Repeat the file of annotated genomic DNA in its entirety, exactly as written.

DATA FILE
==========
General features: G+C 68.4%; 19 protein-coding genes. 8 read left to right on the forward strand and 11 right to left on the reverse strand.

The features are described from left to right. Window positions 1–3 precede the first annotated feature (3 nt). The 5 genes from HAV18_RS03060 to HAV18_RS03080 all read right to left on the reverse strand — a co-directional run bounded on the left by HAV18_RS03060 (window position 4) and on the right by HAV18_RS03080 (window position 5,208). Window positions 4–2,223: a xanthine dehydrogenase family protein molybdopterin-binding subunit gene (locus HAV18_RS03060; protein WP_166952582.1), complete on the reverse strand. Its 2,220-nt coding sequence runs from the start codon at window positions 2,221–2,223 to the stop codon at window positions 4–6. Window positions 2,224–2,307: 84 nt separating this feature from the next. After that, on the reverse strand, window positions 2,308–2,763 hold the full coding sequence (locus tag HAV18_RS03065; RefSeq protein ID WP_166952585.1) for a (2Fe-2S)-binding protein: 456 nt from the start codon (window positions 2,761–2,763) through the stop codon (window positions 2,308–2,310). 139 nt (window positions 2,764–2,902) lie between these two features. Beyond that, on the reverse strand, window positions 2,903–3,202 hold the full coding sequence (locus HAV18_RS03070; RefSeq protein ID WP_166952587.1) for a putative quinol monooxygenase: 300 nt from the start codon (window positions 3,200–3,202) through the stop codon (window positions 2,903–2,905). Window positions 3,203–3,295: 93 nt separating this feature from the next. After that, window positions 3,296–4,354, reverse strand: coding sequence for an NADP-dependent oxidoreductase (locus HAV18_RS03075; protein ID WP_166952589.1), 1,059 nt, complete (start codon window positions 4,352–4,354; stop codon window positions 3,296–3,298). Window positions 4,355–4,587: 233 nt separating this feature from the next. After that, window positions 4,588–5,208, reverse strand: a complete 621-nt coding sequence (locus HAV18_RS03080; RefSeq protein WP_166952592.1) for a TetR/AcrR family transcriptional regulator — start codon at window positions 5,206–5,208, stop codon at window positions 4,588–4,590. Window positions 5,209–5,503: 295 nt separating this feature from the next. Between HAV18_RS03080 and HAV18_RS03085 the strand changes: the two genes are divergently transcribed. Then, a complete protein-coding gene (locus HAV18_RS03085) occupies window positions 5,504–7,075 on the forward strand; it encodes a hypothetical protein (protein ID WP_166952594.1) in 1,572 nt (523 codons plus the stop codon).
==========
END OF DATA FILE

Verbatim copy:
General features: G+C 68.4%; 19 protein-coding genes. 8 read left to right on the forward strand and 11 right to left on the reverse strand.

The features are described from left to right. Window positions 1–3 precede the first annotated feature (3 nt). The 5 genes from HAV18_RS03060 to HAV18_RS03080 all read right to left on the reverse strand — a co-directional run bounded on the left by HAV18_RS03060 (window position 4) and on the right by HAV18_RS03080 (window position 5,208). Window positions 4–2,223: a xanthine dehydrogenase family protein molybdopterin-binding subunit gene (locus HAV18_RS03060; protein WP_166952582.1), complete on the reverse strand. Its 2,220-nt coding sequence runs from the start codon at window positions 2,221–2,223 to the stop codon at window positions 4–6. Window positions 2,224–2,307: 84 nt separating this feature from the next. After that, on the reverse strand, window positions 2,308–2,763 hold the full coding sequence (locus tag HAV18_RS03065; RefSeq protein ID WP_166952585.1) for a (2Fe-2S)-binding protein: 456 nt from the start codon (window positions 2,761–2,763) through the stop codon (window positions 2,308–2,310). 139 nt (window positions 2,764–2,902) lie between these two features. Beyond that, on the reverse strand, window positions 2,903–3,202 hold the full coding sequence (locus HAV18_RS03070; RefSeq protein ID WP_166952587.1) for a putative quinol monooxygenase: 300 nt from the start codon (window positions 3,200–3,202) through the stop codon (window positions 2,903–2,905). Window positions 3,203–3,295: 93 nt separating this feature from the next. After that, window positions 3,296–4,354, reverse strand: coding sequence for an NADP-dependent oxidoreductase (locus HAV18_RS03075; protein ID WP_166952589.1), 1,059 nt, complete (start codon window positions 4,352–4,354; stop codon window positions 3,296–3,298). Window positions 4,355–4,587: 233 nt separating this feature from the next. After that, window positions 4,588–5,208, reverse strand: a complete 621-nt coding sequence (locus HAV18_RS03080; RefSeq protein WP_166952592.1) for a TetR/AcrR family transcriptional regulator — start codon at window positions 5,206–5,208, stop codon at window positions 4,588–4,590. Window positions 5,209–5,503: 295 nt separating this feature from the next. Between HAV18_RS03080 and HAV18_RS03085 the strand changes: the two genes are divergently transcribed. Then, a complete protein-coding gene (locus HAV18_RS03085) occupies window positions 5,504–7,075 on the forward strand; it encodes a hypothetical protein (protein ID WP_166952594.1) in 1,572 nt (523 codons plus the stop codon).